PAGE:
He had indeed. And Mr. Brown, the handsome young man in black tie who is smoking a cigarette on the cover of “Dilettante,” was a downtown kid in a punk band when he joined him. He was astonished to have been offered the job. He had no “sparkling résumé” or degree in journalism; he could barely spell and his grammar was terrible. “Literary references dropped into conversations would go right over my head.” Nevertheless Mr. Carter saw something in him. He hired him with the admonishment (in more colorful language) not to mess it up. Before long Mr. Brown became Mr. Carter’s trusted confidant, and diligently worked his way into understanding the magazine world.

Condé Nast publisher Si Newhouse had originally offered Mr. Carter the New Yorker. It was a secret but Tina Brown, who was still editing Vanity Fair, found out. She went to Mr. Newhouse where she “made a stink, and threatened to walk unless she got it.” Mr. Carter was offered Vanity Fair instead, “Tina’s sloppy seconds.” Mr. Brown calls her a “tireless self-promoter” whose eyes would scan the room at a cocktail party for someone more important. Mr. Carter was disappointed and angry about Mr. Newhouse’s decision. He didn’t even like Vanity Fair, with its “saturated color, sparkling new money.”

I was on staff at Newhouse’s Vanity Fair under its first two editorial regimes, before Ms. Brown in 1984 “cleaned house.” They had failed in their attempt to create a mass-circulation literary/cultural magazine: Susan Sontag on the cover did not sell copies, even as photographed in stunning black-and-white by Irving Penn. The magazine succeeded, however, under its subsequent editors, who embraced celebrity, especially British royals and Hollywood stars. Vanity Fair rode the updraft of power, status, and make-believe like a “gilded bubble.”…Condé Nast’s perks were legendary: everything was on the house, including cartons of cigarettes from the lobby newsstand. Cars, restaurant lunches, dinners and travel—for some even clothes and apartments—were paid for. Mr. Brown was given a corporate American Express card to use as he saw fit. Nothing was off-limits.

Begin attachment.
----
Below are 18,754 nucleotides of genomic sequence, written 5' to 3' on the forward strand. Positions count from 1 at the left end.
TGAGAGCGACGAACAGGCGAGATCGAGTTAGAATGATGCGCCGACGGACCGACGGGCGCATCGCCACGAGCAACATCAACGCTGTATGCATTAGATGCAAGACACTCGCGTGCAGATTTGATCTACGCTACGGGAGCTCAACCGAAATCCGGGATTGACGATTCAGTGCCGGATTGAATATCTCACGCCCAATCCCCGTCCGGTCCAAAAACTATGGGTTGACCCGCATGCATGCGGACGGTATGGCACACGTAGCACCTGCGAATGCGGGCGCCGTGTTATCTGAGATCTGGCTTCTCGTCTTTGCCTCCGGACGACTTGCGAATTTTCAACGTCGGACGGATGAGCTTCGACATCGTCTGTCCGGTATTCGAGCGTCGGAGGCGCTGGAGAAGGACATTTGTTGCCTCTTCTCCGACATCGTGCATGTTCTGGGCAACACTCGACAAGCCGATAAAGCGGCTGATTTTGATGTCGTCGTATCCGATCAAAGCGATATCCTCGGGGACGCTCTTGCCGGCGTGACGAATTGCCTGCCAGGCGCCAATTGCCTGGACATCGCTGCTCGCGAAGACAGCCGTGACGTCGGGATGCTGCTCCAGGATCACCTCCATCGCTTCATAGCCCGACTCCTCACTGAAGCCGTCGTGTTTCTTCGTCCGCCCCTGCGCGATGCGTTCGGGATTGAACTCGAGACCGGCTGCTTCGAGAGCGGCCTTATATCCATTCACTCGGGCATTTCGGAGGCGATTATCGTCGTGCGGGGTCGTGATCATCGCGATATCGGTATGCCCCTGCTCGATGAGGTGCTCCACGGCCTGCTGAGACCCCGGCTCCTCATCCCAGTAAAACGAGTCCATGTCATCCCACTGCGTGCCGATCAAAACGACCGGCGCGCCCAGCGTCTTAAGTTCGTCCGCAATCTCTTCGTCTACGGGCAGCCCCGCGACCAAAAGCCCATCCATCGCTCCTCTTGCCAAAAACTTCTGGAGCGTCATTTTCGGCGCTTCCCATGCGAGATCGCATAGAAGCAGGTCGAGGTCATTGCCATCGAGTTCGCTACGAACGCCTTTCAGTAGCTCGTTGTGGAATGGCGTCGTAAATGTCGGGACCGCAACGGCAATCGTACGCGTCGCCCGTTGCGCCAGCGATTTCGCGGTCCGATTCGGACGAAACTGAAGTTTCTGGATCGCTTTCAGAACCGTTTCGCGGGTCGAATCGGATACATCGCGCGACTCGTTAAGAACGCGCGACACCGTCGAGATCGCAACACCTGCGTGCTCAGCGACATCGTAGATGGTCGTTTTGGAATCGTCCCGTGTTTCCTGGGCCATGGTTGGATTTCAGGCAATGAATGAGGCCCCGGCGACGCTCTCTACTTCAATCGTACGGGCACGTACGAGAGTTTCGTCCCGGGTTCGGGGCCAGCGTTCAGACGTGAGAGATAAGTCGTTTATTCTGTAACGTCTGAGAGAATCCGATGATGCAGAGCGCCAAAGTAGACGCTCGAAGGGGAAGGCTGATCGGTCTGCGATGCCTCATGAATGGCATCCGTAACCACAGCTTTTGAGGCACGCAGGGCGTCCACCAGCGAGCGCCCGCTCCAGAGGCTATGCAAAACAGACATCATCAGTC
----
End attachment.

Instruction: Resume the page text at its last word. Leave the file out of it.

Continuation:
One of his first jobs was working the door at Vanity Fair’s parties. He was told to check in guests at a small dinner for the designer Valentino. On the day of the event, Marla Maples’s publicist asked if she and her then-husband, Donald Trump, could attend. The dinner was over-booked, she was told. Mr. Brown didn’t know at the time that Mr. Carter had enraged Mr. Trump by mocking him as a “short-fingered vulgarian” in the pages of Spy. The Trumps brazenly pulled up for the dinner in a stretch limo, and Donald, “[oozing] confidence, power, masculinity, and really poor tailoring decisions,” subjected the gatekeeping Mr. Brown to a tirade so ferocious that he had an “out-of-body experience.” But he stood his ground.